Wednesday, March 2, 2016

Fascinating obsessions


Today's two main adventures both involved obsessive men, though men with very different sorts of obsessions.

After sleeping late but poorly (as usual), I devoted much of the afternoon to Sir John Soane's Museum.  Dave and MarkP had both recommended it, and boy, were they right to do so!  The place is simply fantastic, in many senses of that word.  I have no pictures to show you, because they do not permit photography, but if you are in London and have any free time whatsoever, I highly recommend it.

Basically, Soane managed to get Parliament to pass a law letting his house become a museum after his death--something he did because he did not want to pass his fortune to his son.  Soane, an architect, built over his lifetime a fabulous collection of books, sculpture, paintings, and drawings.  The house is very close to the way it was when he died in 1837.

A house full of books and art collected heavily from contemporaries and near-contemporaries; hmmm, I wonder why Dave and I like it so much.

In any case, it is a wonderful, wonderful place.  Do not miss it.

Back in Barcelona, eating at Nino Viejo, I chatted with a British couple.  They mentioned that Albert Adria was doing a pop-up version of Tickets in London.  Called 50 Days by Albert Adria, it is one of the hottest tickets in London.  I immediately joined the wait list for it, and by good luck I was able to go tonight.

It was an excellent experience, in the classic Adria style both dinner and a show.  The chefs employed a great many modernist techniques, so what you saw was often different than what you tasted.  Sometimes, though, they went for very simple, very pure but delicious dishes, such as this thin slice of tuna with caviar atop it.

Click the image to see a larger version.

At every stage, the very good staff stressed having fun, and I certainly did.  My only complaint was a small one:  the courses felt a bit rushed.  I would have preferred a minute or two more between each one.  That was, though, a small preference.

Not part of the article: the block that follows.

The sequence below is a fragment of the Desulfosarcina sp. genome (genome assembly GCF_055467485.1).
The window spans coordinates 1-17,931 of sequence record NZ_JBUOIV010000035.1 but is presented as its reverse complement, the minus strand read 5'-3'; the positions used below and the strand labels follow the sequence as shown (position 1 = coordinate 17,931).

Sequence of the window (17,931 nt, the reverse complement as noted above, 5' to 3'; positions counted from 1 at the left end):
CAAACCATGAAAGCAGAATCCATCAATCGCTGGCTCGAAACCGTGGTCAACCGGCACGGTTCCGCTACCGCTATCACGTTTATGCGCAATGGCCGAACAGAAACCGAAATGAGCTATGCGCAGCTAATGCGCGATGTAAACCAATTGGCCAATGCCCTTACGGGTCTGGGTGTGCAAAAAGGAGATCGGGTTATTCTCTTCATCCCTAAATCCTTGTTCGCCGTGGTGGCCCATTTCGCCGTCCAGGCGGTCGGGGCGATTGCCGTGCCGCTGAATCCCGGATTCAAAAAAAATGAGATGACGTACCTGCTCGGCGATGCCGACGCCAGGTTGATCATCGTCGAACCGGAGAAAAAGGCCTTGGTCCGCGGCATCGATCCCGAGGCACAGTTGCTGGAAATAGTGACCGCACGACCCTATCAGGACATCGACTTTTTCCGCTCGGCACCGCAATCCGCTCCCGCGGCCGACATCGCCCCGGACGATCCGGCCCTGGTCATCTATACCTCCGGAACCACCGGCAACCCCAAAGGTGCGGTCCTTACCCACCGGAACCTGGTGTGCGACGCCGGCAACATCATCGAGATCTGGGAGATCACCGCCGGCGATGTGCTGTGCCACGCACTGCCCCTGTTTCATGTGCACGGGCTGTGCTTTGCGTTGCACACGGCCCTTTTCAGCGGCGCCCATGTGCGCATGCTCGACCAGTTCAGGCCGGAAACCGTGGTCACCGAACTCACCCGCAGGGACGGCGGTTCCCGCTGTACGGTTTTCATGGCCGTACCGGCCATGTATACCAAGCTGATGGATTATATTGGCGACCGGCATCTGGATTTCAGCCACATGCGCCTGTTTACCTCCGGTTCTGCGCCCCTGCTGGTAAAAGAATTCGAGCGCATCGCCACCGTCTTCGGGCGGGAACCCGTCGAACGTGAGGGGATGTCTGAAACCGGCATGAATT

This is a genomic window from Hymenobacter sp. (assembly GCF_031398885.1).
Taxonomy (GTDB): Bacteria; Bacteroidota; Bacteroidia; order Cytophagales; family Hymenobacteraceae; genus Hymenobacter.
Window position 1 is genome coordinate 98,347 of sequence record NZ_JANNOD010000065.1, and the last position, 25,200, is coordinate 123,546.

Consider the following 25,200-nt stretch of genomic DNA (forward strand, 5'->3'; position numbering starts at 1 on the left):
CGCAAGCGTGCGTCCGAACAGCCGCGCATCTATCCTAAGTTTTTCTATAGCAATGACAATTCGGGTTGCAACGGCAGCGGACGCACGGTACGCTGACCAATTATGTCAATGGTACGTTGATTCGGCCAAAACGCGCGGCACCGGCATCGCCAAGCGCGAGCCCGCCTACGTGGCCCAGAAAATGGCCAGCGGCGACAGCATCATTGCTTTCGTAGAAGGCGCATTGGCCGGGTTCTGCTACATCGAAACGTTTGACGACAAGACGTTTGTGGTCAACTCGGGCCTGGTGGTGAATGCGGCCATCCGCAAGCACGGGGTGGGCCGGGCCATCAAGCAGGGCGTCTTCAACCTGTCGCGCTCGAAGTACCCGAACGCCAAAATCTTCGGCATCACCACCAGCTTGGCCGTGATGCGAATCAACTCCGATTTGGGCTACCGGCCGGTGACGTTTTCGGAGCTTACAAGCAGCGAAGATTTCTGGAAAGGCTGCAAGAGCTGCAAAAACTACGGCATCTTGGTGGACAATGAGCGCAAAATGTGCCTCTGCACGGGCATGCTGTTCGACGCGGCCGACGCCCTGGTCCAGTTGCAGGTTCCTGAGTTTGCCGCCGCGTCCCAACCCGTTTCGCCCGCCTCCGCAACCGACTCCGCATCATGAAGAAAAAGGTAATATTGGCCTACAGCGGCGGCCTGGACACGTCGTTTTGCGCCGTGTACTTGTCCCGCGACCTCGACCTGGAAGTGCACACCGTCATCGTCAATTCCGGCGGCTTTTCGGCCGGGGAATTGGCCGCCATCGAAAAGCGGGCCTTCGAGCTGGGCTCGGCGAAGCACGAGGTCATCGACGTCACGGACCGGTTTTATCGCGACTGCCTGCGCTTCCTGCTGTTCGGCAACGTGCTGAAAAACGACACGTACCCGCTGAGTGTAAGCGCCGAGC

Today was day 17 of the pop-up, so if you're going to be in London in the next 33 days, get on the wait list and enjoy a world-class dinner and a fun show, all in one.

Tomorrow, I hope to have at least three adventures!




8 comments:

Mark P said...

I liked the Seti I Sarcophagus.

Mark said...

Yeah, that was amazing to see. Encountering an artifact of that age and significance sitting in the basement of a private home is quite a surprise.

David Drake said...

Dear Mark,

And the Hogarths!

Remember he was collecting those items as models for his students to work from at a time when you couldn't just go on line and find an Ionic capital from 100 AD (for example).

His son, who was a thoroughly bad hat, did stage painting with David Roberts, better known for his series of watercolors of the Holy Land, which are historic documents now as well as art. All these tiny little connections....

Glad you got there!
Dave

Mark said...

Oh, the web of connections around Soane was indeed huge. He was a great friend of the much younger Turner and fished with him--and supported Turner when the guy needed a few sales. He was rich only because he married the right woman and ended up an architect. Amazing stuff.

I loved the Hogarths, but I also adored the Piranesi pieces.

Mark P said...

I rather like David Roberts Egyptian pictures. You might notice a pattern here.
Unfortunately I can't find a suitable place in the house for a print although I do have a book of his Holy Land watercolours. I'm still hoping to get the book of his Egyptian watercolours.

I keep hoping more authors would include ancient Egyptian settings for their fantasy/scifi. Only Gary Gygax and Fred Saberhagen come to mind.

Mark said...

I don't know that time well enough to write stories in it, so I won't be of any help there.

old aggie said...

The Soane Museum is used as a setting in one of the Bryant and May mysteries by Christopher Fowler, "The Invisible Code." This delightful series has loads of obscure facts about London and its history. Enjoy your time there, Mark!

Mark said...

Thanks for the information and for the kind wishes.

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